The Gullah have always found self-sufficiency in the sea and what they could grow on the land. But when she was growing up, Sara Reynolds Green disliked working in the family garden. She has since turned that same garden into an organic community farm where she teaches self-sufficiency and sustainability to a generation of Gullah youth.
Rice, corn and sweet potatoes were historically the three most important sources of starch in the Gullah diet. Rice was the most important lowcountry crop, serving as the primary commodity for plantation production (more important than cotton). While rice is not listed in the slave diet before emancipation (it was likely too valuable a crop), it became an importation part of the Gullah diet. In this photo taken around 1907, Mrs. Green is throwing rice from a basket so that the chaff, or the lighter husks of the rice can be removed from the grains of rice. The heavier grains of rice fall in the basket below.
Photo 0933a in the Penn School Papers #3615, Southern Historical Collection, Wilson Library, University of North Carolina at Chapel Hill.
After emancipation, planters were reliant on wage farm workers to plant their commodity crops of rice and cotton. This view of farm workers planting rice in the 1890's is not that different from the process of planting during slavery. Women are using bottle gourds to spread the seeds on the flat rice fields.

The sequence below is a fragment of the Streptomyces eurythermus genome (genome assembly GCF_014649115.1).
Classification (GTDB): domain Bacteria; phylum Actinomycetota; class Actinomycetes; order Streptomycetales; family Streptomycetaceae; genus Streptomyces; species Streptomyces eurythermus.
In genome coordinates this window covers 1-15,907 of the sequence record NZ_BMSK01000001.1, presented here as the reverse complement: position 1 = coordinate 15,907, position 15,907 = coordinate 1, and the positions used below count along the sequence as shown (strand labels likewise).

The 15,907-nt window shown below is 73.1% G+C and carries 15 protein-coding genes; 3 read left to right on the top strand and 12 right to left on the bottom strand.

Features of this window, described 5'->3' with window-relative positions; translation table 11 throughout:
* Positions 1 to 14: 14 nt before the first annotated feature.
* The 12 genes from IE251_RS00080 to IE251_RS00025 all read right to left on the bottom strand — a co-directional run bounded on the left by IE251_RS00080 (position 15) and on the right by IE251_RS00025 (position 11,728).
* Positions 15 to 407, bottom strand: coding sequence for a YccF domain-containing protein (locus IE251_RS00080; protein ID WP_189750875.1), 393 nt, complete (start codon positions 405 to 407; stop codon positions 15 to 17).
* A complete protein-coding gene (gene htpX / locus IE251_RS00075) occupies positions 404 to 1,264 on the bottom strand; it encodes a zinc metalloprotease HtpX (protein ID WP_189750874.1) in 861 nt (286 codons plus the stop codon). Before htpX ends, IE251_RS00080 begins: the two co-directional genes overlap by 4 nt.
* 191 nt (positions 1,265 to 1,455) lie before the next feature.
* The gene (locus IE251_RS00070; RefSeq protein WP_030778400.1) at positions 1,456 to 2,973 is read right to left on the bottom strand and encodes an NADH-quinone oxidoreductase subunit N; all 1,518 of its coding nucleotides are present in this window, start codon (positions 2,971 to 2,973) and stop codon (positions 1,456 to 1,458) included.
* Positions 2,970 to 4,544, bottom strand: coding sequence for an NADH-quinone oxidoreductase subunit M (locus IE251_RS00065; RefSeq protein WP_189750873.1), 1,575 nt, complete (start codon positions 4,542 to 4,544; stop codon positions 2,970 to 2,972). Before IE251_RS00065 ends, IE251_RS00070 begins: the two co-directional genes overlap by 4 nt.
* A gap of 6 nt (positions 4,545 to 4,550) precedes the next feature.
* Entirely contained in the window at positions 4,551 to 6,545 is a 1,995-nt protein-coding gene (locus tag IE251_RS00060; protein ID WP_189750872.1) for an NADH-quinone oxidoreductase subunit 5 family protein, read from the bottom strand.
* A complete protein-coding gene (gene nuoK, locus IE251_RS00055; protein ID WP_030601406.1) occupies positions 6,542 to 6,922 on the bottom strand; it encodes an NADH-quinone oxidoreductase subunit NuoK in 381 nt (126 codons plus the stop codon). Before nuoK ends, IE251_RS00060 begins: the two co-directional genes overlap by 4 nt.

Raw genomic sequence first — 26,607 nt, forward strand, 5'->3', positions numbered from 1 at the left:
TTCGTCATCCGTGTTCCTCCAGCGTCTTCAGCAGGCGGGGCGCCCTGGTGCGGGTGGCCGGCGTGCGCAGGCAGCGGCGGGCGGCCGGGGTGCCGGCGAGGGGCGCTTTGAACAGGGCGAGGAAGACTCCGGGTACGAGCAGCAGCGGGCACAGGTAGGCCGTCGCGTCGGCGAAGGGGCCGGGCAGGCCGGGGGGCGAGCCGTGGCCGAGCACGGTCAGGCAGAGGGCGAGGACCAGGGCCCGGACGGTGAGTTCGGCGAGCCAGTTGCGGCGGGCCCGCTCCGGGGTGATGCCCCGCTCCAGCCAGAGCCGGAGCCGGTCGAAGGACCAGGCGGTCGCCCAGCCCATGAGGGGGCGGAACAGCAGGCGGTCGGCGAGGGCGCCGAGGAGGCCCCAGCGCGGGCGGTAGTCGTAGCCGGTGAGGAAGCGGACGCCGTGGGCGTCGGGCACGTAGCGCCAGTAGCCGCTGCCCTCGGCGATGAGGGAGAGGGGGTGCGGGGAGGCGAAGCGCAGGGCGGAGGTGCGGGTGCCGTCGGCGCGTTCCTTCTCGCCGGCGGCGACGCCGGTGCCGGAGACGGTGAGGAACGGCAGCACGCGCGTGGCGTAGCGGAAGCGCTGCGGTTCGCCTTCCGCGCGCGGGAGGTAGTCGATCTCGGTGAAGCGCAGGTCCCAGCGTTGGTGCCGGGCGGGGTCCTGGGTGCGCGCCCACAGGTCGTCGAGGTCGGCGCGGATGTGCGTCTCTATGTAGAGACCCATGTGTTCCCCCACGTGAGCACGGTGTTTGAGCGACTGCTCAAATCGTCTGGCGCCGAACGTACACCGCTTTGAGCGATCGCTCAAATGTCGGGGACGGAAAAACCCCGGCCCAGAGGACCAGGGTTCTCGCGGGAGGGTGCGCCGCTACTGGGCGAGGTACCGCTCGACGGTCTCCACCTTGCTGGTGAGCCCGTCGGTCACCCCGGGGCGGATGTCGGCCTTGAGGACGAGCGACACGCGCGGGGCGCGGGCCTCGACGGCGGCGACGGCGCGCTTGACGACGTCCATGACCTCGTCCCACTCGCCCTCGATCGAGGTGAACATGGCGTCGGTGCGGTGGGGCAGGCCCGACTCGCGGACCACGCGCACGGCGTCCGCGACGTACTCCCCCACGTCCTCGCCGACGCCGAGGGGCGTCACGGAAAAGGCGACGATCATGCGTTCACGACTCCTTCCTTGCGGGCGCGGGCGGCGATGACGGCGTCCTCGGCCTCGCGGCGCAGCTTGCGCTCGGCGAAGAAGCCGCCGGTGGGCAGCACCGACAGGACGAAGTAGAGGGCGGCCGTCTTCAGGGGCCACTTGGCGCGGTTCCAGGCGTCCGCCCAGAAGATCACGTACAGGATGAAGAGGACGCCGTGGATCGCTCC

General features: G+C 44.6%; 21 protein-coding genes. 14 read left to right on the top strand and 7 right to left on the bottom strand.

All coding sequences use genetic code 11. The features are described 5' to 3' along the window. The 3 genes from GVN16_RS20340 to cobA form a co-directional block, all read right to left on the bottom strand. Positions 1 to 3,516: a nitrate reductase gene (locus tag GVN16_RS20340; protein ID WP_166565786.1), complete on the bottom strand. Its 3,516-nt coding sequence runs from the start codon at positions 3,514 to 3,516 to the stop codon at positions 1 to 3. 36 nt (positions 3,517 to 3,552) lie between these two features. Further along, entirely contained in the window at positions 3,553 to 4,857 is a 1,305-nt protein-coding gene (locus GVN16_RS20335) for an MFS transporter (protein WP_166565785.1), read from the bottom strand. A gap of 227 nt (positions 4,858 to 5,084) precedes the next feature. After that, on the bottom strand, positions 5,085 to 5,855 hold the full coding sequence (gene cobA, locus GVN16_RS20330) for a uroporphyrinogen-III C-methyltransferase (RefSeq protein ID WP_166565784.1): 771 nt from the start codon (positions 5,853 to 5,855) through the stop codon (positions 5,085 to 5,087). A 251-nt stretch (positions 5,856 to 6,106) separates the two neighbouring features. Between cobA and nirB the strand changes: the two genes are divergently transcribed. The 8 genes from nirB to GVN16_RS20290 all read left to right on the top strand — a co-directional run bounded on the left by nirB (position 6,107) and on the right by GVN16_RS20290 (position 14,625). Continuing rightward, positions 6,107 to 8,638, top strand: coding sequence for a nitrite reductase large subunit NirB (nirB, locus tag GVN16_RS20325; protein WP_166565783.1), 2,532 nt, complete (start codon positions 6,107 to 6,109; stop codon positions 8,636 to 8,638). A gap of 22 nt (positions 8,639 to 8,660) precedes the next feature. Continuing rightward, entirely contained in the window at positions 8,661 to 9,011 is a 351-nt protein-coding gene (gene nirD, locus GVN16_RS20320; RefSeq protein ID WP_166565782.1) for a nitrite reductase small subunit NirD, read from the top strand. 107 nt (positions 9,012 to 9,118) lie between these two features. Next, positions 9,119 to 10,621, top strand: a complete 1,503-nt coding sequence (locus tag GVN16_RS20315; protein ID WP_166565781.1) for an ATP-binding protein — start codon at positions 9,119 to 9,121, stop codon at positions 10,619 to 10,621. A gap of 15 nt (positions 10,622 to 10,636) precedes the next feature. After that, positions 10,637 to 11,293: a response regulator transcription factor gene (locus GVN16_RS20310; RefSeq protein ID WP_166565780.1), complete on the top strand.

Ralph, Julian, 1896. Dixie; or Southern Scenes and Sketches (New York) p. 273; Image Ralph02, www.slavery images.org, Virginia Foundation for the Humanities and the University of Virginia Library.
Taken after freedom, and showing a family planting their own land on St. Helena, this method of planting corn in hills on raised beds was also used on the plantations during the period of slavery.
Photo 0941a in the Penn School Papers #3615, Southern Historical Collection, Wilson Library, University of North Carolina at Chapel Hill.
As a staple of the traditional Gullah diet, corn was grown as both food and commodity crop for sale. The photograph shows the traditional method of planting corn in hills, and the use of an ox-drawn plow to make the furrows. The entire family is engaged in the planting work.
Photo 0955b in the Penn School Papers #3615, Southern Historical Collection, Wilson Library, University of North Carolina at Chapel Hill.
This engraving from Robert Criswell's novel "Uncle Tom's Cabin" contrasted with Buckingham Hall, portrays a "corn-shucking" or husking. While it is a pro-slavery novel, and tends to depict slavery as a benign institution, there is some truth to the practice depicted here. The text describes the husking: " That evening the "corn-shucking" or husking, came off. The corn was piled in large heaps before the row of cabins,.... Around the large corn heaps were seated over two hundred men and women, (many of whom were from the neighboring plantations,) tearing off the husks and throwing the ears into separate piles; and in the midst of their employment all were chattering, laughing, singing and telling stories.... On the top of one of the heaps was mounted uncle Cato .... He was noted for his talent of improvisation. He would sing one or more lines of a song and the chorus would be repeated by all the others."